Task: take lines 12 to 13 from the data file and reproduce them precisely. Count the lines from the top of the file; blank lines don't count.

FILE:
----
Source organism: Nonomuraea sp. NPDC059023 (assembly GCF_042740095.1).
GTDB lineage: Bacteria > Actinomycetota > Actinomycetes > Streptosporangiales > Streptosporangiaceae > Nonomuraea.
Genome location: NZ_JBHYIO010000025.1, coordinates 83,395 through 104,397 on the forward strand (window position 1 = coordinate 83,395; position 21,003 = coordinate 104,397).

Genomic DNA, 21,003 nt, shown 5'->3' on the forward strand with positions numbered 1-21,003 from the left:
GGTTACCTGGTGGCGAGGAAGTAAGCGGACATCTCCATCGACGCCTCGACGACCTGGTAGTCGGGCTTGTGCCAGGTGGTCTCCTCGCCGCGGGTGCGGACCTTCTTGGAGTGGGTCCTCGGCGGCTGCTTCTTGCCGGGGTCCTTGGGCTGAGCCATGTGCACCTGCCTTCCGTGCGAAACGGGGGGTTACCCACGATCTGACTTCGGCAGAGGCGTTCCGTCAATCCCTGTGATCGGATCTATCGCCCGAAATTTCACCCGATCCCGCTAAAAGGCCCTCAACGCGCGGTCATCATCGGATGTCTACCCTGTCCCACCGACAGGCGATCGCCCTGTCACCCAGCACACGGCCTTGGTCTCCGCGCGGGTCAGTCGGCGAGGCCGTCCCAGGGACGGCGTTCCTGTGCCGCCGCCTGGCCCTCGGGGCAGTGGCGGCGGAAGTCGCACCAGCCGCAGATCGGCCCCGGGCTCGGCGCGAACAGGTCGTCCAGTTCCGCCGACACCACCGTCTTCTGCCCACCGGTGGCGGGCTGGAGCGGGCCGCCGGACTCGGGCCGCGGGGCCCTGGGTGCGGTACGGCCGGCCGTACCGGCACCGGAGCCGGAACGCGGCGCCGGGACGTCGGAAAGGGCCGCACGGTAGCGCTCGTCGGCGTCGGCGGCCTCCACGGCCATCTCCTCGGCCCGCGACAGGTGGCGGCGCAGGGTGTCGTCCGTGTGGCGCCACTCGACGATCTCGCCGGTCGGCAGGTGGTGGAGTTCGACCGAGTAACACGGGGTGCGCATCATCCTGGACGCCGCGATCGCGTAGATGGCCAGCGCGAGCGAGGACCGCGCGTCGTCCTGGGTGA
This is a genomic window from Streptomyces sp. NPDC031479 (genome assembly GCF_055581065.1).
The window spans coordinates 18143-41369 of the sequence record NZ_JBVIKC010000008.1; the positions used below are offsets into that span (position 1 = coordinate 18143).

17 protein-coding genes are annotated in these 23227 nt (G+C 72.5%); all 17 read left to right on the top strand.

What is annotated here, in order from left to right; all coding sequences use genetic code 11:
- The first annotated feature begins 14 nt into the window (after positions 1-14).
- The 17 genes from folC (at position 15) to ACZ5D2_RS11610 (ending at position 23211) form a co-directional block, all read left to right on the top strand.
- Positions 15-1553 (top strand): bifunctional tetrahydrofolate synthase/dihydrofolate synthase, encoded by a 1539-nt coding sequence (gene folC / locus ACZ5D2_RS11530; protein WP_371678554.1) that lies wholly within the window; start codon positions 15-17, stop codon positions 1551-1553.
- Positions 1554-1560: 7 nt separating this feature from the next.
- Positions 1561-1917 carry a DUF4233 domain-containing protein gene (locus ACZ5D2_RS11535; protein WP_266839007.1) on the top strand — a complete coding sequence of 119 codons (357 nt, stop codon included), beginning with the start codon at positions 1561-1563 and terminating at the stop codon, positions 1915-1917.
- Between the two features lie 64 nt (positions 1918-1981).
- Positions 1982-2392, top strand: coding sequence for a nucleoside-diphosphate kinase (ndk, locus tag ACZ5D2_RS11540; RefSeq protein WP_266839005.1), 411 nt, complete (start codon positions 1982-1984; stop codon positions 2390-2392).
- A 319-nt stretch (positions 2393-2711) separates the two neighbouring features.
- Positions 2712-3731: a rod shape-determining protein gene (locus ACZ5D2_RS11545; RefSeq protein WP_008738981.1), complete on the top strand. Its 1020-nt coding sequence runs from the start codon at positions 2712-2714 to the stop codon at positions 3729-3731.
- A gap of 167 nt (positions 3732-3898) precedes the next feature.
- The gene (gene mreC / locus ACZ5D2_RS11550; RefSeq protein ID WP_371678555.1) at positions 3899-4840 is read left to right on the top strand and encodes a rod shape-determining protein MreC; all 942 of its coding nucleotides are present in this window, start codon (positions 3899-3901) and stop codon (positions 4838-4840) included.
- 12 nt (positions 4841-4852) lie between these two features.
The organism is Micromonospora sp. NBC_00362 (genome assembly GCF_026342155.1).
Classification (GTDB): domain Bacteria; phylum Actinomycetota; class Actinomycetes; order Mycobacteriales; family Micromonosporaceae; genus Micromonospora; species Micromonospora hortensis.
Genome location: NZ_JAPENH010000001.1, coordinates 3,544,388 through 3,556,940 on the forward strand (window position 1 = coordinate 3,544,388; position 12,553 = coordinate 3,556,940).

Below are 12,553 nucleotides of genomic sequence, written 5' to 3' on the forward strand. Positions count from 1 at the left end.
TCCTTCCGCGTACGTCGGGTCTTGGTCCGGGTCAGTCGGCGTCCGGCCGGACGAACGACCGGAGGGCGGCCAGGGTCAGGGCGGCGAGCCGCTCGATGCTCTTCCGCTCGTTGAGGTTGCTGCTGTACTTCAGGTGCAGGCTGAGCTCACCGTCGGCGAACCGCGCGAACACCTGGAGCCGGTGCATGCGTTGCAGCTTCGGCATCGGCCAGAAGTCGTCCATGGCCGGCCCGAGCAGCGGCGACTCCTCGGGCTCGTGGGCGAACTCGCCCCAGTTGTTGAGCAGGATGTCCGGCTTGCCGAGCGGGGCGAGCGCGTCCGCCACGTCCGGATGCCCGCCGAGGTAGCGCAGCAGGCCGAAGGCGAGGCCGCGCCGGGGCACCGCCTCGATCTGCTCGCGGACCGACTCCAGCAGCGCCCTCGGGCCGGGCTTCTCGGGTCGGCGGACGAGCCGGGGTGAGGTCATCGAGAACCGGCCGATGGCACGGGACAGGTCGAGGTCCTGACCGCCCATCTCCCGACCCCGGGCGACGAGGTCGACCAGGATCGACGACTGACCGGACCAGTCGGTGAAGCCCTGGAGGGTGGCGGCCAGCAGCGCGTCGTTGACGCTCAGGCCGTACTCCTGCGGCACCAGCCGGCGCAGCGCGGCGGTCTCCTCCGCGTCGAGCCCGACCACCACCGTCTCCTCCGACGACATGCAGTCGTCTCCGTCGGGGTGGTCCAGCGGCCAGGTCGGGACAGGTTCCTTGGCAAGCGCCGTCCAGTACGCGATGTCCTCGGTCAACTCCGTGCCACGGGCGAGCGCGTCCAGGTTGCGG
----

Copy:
- Positions 15-1553 (top strand): bifunctional tetrahydrofolate synthase/dihydrofolate synthase, encoded by a 1539-nt coding sequence (gene folC / locus ACZ5D2_RS11530; protein WP_371678554.1) that lies wholly within the window; start codon positions 15-17, stop codon positions 1551-1553.
- Positions 1554-1560: 7 nt separating this feature from the next.